Once, at a gig in Acton, I was threatened with physical violence by another act. Rather than just responding with a pre-emptive thumping of him myself, I was exceedingly British and apologised for whatever unknown to me thing that I had done to upset him. However, it transpired that that upset was caused by my having been born, as he hates me for being “posh” – tough gig!
You cannot please all the people all the time, and I know that my aim of doing so is, to a degree, a failure. I am learning to “hold on to my shit”, as those brilliant people at the Annoyance Theatre would say. That means, to me, to be honest in my reactions, to believe in my choices, and then to commit to those choices. Of course, to start that and be honest in my reactions, I have to relearn that aspect of my personality that was euthanased by a traditional British upbringing. I have to learn to listen to my emotions, accept them, let them in, let them affect me, and then let the boiling concoction of me plus the new experiences of these overwhelming sensations, overflow into action. And I have to trust myself to do so.
Today I had my first class at ComedySportz, a very different affair from yesterday’s call at the Annoyance. Whereas Annoyance is about looking after number one in order to look after everyone else, ComedySportz is all about short form games.
This morning I got up sprightly and early, finally well rested and in the right time zone. I wrote up some notes this morning, some emails, got my life in order. There is an immense freedom of having very little here to encumber me, just a few clothes, a fair amount of electronics and very few admin tasks except go to classes and ensure that my life is suitably hacked into simplicity.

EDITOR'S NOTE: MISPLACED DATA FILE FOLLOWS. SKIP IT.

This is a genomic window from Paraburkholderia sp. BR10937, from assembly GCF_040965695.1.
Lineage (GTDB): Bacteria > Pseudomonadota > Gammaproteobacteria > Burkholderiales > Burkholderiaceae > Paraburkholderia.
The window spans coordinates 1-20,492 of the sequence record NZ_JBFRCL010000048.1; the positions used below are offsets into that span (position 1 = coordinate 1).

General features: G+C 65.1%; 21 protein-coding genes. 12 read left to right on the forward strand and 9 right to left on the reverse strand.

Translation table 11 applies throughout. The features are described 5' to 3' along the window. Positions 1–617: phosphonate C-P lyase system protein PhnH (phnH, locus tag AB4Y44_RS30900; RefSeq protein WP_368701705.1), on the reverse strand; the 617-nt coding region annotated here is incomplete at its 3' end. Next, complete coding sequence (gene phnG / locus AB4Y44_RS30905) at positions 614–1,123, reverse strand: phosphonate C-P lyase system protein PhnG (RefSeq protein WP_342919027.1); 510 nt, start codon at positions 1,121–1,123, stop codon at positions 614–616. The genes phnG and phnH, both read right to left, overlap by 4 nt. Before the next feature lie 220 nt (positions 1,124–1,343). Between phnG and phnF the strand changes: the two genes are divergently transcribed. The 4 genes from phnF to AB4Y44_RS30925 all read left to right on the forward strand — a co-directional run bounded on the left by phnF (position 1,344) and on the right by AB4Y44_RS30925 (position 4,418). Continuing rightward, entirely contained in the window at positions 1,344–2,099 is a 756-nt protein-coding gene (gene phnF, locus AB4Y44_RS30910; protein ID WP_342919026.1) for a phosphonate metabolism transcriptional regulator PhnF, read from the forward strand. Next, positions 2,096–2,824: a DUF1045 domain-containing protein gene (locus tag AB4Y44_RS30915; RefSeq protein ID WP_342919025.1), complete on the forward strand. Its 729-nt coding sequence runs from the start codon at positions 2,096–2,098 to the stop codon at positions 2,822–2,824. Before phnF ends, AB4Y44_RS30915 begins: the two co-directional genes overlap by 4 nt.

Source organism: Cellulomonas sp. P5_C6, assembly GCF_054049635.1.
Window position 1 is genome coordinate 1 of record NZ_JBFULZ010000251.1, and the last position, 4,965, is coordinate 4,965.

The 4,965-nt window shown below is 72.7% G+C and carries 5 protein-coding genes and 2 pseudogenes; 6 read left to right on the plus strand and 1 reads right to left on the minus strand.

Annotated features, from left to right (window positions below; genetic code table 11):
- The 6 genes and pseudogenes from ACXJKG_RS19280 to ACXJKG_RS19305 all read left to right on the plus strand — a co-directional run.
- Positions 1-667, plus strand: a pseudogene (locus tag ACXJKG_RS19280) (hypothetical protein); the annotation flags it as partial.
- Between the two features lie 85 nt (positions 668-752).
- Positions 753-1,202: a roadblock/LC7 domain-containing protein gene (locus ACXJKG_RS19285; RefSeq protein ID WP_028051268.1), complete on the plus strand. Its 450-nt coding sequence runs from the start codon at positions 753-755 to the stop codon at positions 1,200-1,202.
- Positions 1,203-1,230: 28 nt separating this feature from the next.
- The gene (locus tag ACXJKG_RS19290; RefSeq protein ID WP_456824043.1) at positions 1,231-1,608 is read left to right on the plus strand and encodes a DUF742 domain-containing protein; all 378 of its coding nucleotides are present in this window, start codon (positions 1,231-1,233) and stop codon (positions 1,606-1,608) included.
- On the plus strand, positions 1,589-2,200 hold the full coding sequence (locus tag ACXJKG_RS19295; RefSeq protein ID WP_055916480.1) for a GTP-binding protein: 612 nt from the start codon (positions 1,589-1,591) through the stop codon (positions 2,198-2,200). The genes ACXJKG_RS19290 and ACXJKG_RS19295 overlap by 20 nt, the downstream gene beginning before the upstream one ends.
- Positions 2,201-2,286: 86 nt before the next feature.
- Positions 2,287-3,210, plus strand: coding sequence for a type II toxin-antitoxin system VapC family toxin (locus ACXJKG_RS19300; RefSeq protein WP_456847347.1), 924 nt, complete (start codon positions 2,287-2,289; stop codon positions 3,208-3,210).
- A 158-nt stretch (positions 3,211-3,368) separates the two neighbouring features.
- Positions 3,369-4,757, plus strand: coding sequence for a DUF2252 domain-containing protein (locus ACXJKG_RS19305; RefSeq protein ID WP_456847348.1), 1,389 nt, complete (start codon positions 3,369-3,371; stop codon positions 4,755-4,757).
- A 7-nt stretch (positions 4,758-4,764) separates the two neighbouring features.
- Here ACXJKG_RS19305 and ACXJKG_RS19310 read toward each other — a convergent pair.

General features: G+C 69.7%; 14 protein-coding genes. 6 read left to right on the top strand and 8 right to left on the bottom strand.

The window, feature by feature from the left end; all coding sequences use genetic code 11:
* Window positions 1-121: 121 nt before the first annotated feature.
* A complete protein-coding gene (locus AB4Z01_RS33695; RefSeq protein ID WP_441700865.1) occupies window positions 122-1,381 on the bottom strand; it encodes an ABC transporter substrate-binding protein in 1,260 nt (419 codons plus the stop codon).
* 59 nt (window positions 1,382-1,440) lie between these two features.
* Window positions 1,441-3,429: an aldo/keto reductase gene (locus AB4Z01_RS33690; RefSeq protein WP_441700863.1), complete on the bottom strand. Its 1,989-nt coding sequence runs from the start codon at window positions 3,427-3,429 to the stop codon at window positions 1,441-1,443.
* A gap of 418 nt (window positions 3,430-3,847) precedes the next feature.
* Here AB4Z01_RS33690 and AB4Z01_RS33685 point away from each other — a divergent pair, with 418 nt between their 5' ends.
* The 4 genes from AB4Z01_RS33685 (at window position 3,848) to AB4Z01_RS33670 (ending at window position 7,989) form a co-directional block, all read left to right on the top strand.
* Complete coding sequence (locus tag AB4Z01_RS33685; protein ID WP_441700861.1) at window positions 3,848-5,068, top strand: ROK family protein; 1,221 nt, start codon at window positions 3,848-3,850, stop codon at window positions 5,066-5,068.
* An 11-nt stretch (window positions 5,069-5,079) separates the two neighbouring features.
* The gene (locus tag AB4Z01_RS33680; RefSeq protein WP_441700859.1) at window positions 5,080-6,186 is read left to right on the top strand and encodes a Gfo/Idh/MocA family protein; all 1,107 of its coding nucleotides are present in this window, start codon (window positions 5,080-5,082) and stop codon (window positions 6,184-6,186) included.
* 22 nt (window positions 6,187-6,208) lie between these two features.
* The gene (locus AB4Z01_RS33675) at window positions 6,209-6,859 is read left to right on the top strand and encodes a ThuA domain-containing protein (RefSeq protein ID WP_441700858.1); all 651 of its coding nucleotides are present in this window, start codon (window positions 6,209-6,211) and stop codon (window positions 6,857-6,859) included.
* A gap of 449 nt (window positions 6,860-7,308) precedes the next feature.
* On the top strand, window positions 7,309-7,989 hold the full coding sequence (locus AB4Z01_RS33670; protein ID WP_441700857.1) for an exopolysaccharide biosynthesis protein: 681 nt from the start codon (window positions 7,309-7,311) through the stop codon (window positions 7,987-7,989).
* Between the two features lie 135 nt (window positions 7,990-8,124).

Yesterday I had my first improv class of the whole trip. And what a way to start.
Over the next 12 weeks I am taking a phenomenal amount of classes: 40 hours this coming week, and my first day of no classes is not until September – although I may book something in for then by then… I am doing writing and long form classes at Second City and The iO, the two main schools in Chicago, I am also doing most of the program at ComedySportz, a school that concentrates on short form games, and also the first two levels and possibly their intensive Fall course at the Annoyance Theatre.
The first of all these classes was with Megan Johns, at the Annoyance. Megan herself is a bubbly and bouncy individual, with the energy and focus of a flight of swallows over a summer meadow, and there will be 10 of us in the class when everyone turns up. The room itself is in a slightly rundown part of town, opposite a very grand looking building, and is fairly basic – carpet on the floor, very little sound leakage, a good size, it does the job.
Yesterday in our improv session we had a workshop led by Raphael Perahia, based on a workshop he did when he was recently in New York, on being the straight man in a scene. It was one of the most interesting and productive sessions we have done and there were some lovely scenes by everyone. The technique resulted in everyone doing something different from what I have seen them do before, and has added a nice new skill to our toolbox.
This comedy lark is a great game, but there is a serious side. As an art form, it is self financing – as in, I currently finance my art myself. Yes, I get paid gigs here and there, however £100 to headline a gig in Plymouth barely covers the petrol, and whilst I perform maybe 20 nights a month, I am still not at the stage where enough of them pay sufficiently to keep me in tea and biscuits. And I like tea and biscuits.